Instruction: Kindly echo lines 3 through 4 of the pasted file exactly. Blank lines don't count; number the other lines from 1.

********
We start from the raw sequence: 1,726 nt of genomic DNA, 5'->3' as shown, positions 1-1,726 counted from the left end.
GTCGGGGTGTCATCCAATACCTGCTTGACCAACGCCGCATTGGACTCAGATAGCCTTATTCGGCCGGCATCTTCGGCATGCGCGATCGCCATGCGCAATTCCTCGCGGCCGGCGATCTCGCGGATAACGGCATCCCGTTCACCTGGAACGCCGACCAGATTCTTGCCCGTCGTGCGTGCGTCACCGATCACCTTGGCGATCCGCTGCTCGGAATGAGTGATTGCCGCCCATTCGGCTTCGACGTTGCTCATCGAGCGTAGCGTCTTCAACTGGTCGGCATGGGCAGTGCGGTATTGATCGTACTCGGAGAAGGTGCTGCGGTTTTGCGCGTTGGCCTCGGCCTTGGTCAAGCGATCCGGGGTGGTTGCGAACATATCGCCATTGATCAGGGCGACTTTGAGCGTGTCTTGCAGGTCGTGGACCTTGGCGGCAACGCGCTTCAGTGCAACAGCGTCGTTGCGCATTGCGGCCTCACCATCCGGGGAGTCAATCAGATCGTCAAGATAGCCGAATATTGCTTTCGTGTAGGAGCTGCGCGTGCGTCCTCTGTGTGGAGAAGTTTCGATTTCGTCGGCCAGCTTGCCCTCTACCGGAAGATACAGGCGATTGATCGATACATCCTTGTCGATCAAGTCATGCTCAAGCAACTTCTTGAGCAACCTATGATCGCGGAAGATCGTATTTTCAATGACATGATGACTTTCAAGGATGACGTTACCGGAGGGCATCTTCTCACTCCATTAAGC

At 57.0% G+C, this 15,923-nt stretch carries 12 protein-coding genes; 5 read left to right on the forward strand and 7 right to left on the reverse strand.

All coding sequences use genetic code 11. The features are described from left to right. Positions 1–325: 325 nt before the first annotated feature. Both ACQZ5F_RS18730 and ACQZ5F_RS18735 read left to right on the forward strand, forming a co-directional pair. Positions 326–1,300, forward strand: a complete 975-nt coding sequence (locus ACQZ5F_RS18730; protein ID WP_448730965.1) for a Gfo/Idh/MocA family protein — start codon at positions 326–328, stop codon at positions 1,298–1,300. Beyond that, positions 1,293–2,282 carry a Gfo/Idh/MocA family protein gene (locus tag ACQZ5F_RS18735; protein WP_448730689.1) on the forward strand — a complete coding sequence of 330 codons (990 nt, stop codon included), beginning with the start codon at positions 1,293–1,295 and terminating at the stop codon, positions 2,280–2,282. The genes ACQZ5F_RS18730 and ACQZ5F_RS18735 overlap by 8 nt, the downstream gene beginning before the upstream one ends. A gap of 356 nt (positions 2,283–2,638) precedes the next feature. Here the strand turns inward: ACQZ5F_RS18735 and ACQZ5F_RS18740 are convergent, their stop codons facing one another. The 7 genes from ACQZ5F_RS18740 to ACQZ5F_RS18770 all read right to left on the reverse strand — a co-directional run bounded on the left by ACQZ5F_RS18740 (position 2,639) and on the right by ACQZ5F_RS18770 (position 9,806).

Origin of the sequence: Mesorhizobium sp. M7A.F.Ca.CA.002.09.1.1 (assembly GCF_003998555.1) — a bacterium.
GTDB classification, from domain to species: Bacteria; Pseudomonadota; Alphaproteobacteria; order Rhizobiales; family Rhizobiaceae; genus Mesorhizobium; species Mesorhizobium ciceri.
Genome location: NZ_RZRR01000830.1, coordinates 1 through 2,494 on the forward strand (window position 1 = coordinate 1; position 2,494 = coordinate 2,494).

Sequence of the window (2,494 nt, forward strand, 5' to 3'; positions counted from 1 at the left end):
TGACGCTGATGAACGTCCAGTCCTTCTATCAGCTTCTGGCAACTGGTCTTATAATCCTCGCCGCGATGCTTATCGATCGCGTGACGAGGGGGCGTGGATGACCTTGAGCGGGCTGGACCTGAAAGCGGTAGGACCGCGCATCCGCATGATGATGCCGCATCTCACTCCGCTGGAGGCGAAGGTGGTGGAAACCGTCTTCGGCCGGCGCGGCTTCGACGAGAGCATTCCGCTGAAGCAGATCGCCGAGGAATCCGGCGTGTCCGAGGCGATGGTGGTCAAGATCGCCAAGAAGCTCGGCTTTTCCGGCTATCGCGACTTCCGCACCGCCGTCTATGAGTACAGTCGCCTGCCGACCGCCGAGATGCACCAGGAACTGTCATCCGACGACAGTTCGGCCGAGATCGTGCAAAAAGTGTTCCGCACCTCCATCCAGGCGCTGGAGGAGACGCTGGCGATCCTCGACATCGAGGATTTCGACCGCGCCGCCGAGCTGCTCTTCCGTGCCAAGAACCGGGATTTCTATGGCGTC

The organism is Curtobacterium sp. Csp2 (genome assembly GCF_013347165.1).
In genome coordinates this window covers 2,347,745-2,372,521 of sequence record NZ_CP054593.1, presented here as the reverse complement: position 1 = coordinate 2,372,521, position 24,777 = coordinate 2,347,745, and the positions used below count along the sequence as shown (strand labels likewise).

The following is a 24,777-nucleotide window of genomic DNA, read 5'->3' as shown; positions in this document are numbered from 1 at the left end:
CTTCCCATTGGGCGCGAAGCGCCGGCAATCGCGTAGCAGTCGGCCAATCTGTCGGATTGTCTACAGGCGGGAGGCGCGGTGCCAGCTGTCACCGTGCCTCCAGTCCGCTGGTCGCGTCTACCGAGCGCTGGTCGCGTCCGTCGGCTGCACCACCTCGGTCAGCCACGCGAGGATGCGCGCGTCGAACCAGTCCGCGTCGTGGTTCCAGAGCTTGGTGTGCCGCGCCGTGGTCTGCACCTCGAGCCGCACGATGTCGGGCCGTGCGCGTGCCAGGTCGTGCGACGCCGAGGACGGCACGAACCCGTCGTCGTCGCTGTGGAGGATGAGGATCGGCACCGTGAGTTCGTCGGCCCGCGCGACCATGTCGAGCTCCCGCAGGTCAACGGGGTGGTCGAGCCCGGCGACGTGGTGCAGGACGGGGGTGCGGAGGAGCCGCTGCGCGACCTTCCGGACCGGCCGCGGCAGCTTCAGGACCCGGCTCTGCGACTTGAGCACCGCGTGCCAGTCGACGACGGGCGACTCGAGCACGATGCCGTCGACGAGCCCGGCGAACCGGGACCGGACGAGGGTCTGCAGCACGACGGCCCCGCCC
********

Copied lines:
At 57.0% G+C, this 15,923-nt stretch carries 12 protein-coding genes; 5 read left to right on the forward strand and 7 right to left on the reverse strand.

All coding sequences use genetic code 11. The features are described from left to right. Positions 1–325: 325 nt before the first annotated feature. Both ACQZ5F_RS18730 and ACQZ5F_RS18735 read left to right on the forward strand, forming a co-directional pair. Positions 326–1,300, forward strand: a complete 975-nt coding sequence (locus ACQZ5F_RS18730; protein ID WP_448730965.1) for a Gfo/Idh/MocA family protein — start codon at positions 326–328, stop codon at positions 1,298–1,300. Beyond that, positions 1,293–2,282 carry a Gfo/Idh/MocA family protein gene (locus tag ACQZ5F_RS18735; protein WP_448730689.1) on the forward strand — a complete coding sequence of 330 codons (990 nt, stop codon included), beginning with the start codon at positions 1,293–1,295 and terminating at the stop codon, positions 2,280–2,282. The genes ACQZ5F_RS18730 and ACQZ5F_RS18735 overlap by 8 nt, the downstream gene beginning before the upstream one ends. A gap of 356 nt (positions 2,283–2,638) precedes the next feature. Here the strand turns inward: ACQZ5F_RS18735 and ACQZ5F_RS18740 are convergent, their stop codons facing one another. The 7 genes from ACQZ5F_RS18740 to ACQZ5F_RS18770 all read right to left on the reverse strand — a co-directional run bounded on the left by ACQZ5F_RS18740 (position 2,639) and on the right by ACQZ5F_RS18770 (position 9,806).